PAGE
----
Fitch ratings agency has downgraded five Greek banks, a day after giving the crisis-hit nation the lowest possible grade for a country that is not in default.
A Fitch statement Friday says it gave National Bank of Greece, Eurobank, Alpha, Piraeus and Agricultural Bank of Greece a CCC rating, down from B-.
Fitch notes that major Greek banks have not yet received capital injections earmarked for them under the country's latest international bailout.
On Thursday, Fitch downgraded Greece's sovereign rating to CCC.
THIS IS A BREAKING NEWS UPDATE. Check back soon for further information. AP's earlier story is below.
Greece's day-old Parliament held its last session Friday to allow for new elections next month that are being cast as a decision on whether to keep the country in the 17-nation eurozone -- even if that means accepting a deeply unpopular austerity program.
Inconclusive elections on May 6 left squabbling politicians unable to form a government, deepening a political crisis and giving strength to radical parties that reject the terms of the country's international bailout, without which it would default and have to drop out of the currency union with catastrophic financial consequences.
Greek President Karolos Papoulias is expected to formally dissolve Parliament and call elections on Saturday.
In a symbolic move Thursday, the 300 legislators elected May 6 were sworn in for just one day, including 21 lawmakers from the far-right Golden Dawn party. A caretaker government will lead Greece until the new election expected on June 17, but it can't make any binding decisions.
Such political paralysis comes at a critical time for Greece, which must make more budget cutbacks next month to get new funds from its international bailout, which has kept the country afloat since May 2010.
German Chancellor Angela Merkel spoke with President Papoulias by telephone on Friday to underscore EU hopes that a government emerges from the June 17 poll with a strong mandate.
"We're awaiting the results of these elections and it's the wish of all European partners and the (German) government that a government capable of taking decisions in Greece should be formed as quickly as possible after the elections," said Georg Steiner, Germany's deputy government spokesman.
With a government unable to make binding decisions until the elections, all eyes will be on Germany and other European leaders for signs that they will prove flexible in their demands for the new cuts next month and, more broadly, in Greece's bailout terms.
While Merkel has hinted that European economic policies could be supplemented with more growth-oriented measures, she has not signaled any willingness to significantly ease Athens' austerity plan.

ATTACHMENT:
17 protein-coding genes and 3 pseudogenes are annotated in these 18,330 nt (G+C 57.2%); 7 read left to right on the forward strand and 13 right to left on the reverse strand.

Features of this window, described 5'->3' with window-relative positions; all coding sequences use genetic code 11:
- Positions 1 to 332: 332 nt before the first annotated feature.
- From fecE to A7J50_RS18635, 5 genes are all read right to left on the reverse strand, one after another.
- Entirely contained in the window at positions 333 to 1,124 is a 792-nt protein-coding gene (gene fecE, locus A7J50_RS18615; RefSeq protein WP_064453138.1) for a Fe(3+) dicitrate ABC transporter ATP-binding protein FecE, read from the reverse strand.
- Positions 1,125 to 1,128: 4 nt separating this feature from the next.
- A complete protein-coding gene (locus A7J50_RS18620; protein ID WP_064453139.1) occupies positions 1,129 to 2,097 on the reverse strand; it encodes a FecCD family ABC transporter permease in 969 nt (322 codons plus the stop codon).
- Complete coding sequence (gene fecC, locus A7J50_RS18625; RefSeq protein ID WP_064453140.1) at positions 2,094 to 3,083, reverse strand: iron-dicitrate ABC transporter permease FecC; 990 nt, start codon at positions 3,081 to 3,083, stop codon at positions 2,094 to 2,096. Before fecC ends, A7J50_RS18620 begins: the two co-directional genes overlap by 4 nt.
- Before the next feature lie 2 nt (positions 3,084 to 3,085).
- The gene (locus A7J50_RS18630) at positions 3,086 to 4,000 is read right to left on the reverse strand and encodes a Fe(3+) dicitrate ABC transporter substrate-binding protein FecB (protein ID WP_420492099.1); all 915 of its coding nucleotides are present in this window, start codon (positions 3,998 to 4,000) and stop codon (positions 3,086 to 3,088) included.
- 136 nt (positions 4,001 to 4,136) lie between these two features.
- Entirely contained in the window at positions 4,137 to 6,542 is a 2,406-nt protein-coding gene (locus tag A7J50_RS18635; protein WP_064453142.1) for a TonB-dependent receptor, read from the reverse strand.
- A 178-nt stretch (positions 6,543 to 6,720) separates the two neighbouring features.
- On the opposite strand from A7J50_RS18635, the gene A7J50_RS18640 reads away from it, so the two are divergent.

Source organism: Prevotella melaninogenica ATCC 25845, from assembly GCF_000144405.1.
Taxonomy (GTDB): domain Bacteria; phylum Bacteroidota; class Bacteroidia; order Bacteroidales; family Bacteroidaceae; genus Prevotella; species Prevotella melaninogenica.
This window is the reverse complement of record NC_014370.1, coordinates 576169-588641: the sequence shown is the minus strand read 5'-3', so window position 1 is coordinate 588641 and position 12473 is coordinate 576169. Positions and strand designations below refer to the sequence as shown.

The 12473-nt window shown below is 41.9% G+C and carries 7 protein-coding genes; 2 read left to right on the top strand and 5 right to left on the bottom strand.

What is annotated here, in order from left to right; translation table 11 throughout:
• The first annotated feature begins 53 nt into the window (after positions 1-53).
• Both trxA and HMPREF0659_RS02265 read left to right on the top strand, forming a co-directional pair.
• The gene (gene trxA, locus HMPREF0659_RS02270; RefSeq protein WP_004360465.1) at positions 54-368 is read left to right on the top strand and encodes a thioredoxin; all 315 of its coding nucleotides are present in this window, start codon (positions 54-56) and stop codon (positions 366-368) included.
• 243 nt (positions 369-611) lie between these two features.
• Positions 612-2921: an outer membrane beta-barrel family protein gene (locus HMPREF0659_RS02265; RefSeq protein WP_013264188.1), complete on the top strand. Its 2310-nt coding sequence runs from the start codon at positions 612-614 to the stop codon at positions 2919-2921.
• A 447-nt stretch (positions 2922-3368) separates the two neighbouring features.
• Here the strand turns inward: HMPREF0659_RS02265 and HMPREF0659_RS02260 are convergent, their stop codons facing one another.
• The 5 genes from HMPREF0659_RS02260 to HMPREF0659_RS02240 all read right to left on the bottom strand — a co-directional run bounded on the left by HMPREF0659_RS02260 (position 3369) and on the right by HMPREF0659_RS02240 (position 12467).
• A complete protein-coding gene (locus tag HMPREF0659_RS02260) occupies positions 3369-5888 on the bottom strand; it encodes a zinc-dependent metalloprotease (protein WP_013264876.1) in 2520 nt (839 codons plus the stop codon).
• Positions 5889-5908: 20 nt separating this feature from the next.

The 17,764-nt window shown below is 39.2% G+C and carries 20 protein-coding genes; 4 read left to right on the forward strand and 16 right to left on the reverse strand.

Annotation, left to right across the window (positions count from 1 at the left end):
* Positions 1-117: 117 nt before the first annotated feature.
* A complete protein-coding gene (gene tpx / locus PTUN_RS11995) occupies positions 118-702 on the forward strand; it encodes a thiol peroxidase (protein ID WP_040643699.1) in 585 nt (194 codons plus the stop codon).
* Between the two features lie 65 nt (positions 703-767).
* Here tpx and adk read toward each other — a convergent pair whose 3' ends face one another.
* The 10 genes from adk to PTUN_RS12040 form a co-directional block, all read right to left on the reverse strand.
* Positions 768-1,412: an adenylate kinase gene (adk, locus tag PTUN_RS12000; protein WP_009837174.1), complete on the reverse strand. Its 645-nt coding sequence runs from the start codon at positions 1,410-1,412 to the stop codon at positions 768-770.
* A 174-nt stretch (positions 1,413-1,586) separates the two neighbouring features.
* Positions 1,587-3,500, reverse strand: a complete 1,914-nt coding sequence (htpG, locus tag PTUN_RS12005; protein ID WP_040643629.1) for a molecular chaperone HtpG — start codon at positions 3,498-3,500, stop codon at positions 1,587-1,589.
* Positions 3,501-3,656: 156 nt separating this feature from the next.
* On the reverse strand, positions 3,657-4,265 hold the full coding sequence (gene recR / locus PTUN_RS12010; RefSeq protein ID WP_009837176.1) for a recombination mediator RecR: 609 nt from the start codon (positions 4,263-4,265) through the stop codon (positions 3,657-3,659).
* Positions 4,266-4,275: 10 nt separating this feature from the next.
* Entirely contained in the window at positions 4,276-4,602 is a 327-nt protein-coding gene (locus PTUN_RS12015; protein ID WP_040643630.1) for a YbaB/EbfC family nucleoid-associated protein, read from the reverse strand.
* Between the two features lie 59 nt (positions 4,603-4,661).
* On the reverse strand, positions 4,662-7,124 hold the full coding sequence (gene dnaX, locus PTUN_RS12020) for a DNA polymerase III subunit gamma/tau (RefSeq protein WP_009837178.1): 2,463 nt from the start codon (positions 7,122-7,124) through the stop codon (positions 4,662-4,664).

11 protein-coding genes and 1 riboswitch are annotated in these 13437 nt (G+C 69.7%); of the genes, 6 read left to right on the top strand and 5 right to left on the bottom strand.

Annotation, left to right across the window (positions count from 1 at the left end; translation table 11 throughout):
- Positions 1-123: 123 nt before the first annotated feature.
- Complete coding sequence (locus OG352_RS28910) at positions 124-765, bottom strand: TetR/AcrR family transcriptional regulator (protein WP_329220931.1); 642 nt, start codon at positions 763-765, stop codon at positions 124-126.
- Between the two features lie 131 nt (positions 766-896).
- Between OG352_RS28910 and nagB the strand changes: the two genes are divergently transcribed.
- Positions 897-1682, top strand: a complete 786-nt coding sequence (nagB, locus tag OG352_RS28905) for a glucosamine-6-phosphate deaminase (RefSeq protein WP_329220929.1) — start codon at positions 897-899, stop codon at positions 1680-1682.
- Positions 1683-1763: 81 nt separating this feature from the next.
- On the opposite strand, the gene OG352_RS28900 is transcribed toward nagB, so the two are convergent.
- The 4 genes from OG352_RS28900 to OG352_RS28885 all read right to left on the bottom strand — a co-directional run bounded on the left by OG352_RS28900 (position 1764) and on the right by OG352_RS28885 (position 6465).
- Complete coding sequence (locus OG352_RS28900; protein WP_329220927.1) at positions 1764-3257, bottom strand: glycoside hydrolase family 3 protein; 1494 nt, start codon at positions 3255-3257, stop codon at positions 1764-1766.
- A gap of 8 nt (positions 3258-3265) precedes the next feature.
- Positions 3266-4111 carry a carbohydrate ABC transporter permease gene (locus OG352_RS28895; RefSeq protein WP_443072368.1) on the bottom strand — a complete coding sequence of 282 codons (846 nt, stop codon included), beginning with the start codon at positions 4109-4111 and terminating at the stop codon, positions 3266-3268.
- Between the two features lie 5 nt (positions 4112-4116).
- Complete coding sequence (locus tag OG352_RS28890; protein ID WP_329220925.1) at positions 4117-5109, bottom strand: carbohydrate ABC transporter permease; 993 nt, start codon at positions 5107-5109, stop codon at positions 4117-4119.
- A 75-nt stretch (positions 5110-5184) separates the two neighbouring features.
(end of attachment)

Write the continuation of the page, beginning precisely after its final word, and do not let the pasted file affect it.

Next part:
European Parliament President Martin Schulz urged Greeks to stay the austerity course amid a growing belief in Europe that austerity ought to be counterbalanced with growth-boosting measures.
"We are living in a time when in Europe, finally, there is talk of growth and employment and not only of one-sided austerity. This is exactly the point in time when Greece should not give up," Schulz said during a visit to Athens on Friday.
"I will try to do my part and tell the Greeks ` hang on, you went through (such a) difficult period, don't let all the sacrifice be for nothing."
The big winner from the May 6 election was the second-placed Radical Left Coalition, or Syriza, which capitalized on public discontent by promising to either toss out entirely or revise Greece's austerity commitments. It insists nevertheless that it wants to keep the country in the euro.
Opinion polls suggest the June 17 election will be a closely contested affair between Syriza and the two mainstream, pro-austerity parties that alternated in power for the past four decades and which have lost more than half their support.
JP Morgan Chase Bank analyst David Mackie raised the likelihood of a Greek euro exit from 20 percent to 50 percent if Syriza wins the elections and rejects the eurozone-imposed austerity measures outright. That could prompt Greece's creditors to withhold any further bailout funds and push the country into reverting back to its old currency, the drachma.
Mackie said a Greek eurozone exit would see the country's gross domestic product shrink by as much as 25-30 percent.
"If the direct effects of default were the only thing to worry about, a Greek exit would be manageable as far as the rest of the region is concerned," said Mackie.
The biggest risk is that Greece's exit from the euro could destabilize other financially weak countries in Europe, causing their borrowing rates to rise as investors worry they may also eventually leave the currency union.
Even if Syriza does win there is a slight chance that Greece could stay in the eurozone, as long as it's willing to compromise, Mackie said.
"The key issue is whether there are terms of continued EMU membership that are acceptable to both sides. There will be an attempt to reach a compromise, which is possible if both sides are willing to concede some ground."
The heightened uncertainty about which way Greek voters will go prompted Fitch ratings agency on Thursday to downgrade Greece to the lowest possible grade for a country that is not in default, warning of a "probable" Greek exit from the euro currency union if next month's poll results in an anti-bailout government.
In the streets of Athens, people expressed a mixture of apprehension over the future of the country and anger with politicians who let it come so far.
"For me, the political system needs to sit down and come to an understanding because they are killing our country, that is for sure," said Athens resident Georgia, who didn't give her last name. "If they don't do it, our country will be lost."